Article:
Sex appeal comes in all shapes and forms, as the courtship rituals of the kiwi demonstrate.
Kiwi occasionally call during their night-time excursions to advertise their territory and keep in contact with their partners. However, the male’s main strategy for attracting his mate is to follow her around, grunting. If she’s feeling amorous, mating takes place – sometimes three or more times a night.
The male taps or strokes the female on her back, near the base of her neck. She crouches low, resting her head on the ground, and he climbs onto her back – no easy feat considering he’s lacking wings or a tail to help him balance.
Because the female is the larger bird, mating requires her full cooperation. If she loses interest she may wander away, leaving the male in an undignified heap on the ground.
A kiwi egg is huge! In proportion to its size, the kiwi lays a bigger egg than almost any other bird. It takes up about 20% of the mother’s body and contains enough yolk that the chick emerges fully feathered and independent. Kiwi seldom have to feed their chicks.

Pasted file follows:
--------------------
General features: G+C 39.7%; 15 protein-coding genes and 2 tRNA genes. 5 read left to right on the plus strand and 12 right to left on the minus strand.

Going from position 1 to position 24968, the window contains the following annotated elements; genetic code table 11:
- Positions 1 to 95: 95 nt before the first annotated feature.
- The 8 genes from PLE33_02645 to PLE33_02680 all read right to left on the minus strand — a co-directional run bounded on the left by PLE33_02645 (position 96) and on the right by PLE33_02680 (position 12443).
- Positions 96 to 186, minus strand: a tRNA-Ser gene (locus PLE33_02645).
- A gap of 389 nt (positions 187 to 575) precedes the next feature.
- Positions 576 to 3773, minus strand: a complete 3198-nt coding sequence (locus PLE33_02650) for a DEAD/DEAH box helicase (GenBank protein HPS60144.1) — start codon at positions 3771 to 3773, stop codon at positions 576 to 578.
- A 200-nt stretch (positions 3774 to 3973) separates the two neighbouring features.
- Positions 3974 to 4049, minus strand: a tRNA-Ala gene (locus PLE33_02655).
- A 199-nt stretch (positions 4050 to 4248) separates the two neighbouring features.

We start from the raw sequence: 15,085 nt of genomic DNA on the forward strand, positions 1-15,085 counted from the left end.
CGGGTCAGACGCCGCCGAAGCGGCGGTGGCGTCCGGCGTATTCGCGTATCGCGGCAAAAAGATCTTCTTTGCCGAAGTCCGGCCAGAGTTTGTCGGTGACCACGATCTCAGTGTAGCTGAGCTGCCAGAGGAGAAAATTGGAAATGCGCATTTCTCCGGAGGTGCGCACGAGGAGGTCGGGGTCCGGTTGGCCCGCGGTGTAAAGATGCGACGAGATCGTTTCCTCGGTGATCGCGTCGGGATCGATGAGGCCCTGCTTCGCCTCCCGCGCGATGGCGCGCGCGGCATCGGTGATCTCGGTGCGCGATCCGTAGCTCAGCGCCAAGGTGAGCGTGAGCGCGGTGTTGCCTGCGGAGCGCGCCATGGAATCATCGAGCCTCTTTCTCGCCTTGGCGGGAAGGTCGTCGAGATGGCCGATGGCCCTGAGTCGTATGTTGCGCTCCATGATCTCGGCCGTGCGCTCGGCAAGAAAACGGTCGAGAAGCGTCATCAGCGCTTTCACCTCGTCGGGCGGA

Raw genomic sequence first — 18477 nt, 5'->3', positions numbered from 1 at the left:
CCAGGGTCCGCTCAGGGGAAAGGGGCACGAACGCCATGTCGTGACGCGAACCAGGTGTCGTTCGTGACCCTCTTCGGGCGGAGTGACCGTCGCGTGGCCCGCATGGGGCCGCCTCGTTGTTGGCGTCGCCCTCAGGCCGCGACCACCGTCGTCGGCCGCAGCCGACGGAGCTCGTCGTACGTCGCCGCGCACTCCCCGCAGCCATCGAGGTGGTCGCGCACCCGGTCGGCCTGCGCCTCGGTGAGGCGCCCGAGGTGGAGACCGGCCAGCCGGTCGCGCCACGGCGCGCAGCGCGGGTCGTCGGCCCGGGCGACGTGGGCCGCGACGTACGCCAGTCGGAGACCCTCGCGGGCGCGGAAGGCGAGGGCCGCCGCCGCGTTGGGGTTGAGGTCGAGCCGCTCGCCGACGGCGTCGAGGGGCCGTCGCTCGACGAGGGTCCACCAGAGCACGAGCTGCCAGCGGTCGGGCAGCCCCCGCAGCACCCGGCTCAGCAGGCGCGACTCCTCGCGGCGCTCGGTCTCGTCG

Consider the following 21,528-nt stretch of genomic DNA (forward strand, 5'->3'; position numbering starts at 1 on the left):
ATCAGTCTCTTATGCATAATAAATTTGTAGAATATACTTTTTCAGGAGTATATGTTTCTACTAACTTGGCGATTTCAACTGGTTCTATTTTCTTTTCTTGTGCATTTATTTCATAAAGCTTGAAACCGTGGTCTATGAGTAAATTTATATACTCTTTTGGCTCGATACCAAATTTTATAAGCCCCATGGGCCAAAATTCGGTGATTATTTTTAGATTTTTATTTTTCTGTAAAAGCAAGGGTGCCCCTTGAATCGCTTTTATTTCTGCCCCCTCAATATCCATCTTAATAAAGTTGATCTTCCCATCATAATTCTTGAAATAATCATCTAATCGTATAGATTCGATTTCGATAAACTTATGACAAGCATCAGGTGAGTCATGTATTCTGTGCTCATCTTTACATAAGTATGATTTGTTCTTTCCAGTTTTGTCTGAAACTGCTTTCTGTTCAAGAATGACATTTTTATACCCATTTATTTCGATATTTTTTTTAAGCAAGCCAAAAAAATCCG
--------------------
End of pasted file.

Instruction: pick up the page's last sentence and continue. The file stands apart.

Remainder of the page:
Kiwi sight is poor, so to compensate it uses smell and touch as its main senses. Nostrils at the tip of its long bill coupled with a large olfactory centre in the brain provide an exceptional sense of smell.
The bill also enables the bird to feel vibrations on the ground. Long facial bristles brush against the ground while foraging, forming a sort of detection net. A kiwi spends up to 75% of its nights scratching amongst leaf litter, tree roots and tangles of supplejack. As it walks, it taps the ground ahead with its bill, smelling and feeling for the movement of insects, earthworms and other suitable food.
est. 1868 is open daily in the Special Exhibitions Gallery, 10am to 5pm, until 14 April 2019. Entry is free.
Dancing kiwi video courtesy of Orokonui Ecosanctuary, check out the full video here.
Top image: AV5758. Kiwi, tokoeka, Apteryx australis. South Island, New Zealand. Gift of George Malcolm Thomson; Otago Museum Collection. By Kane Fleury © Otago Museum.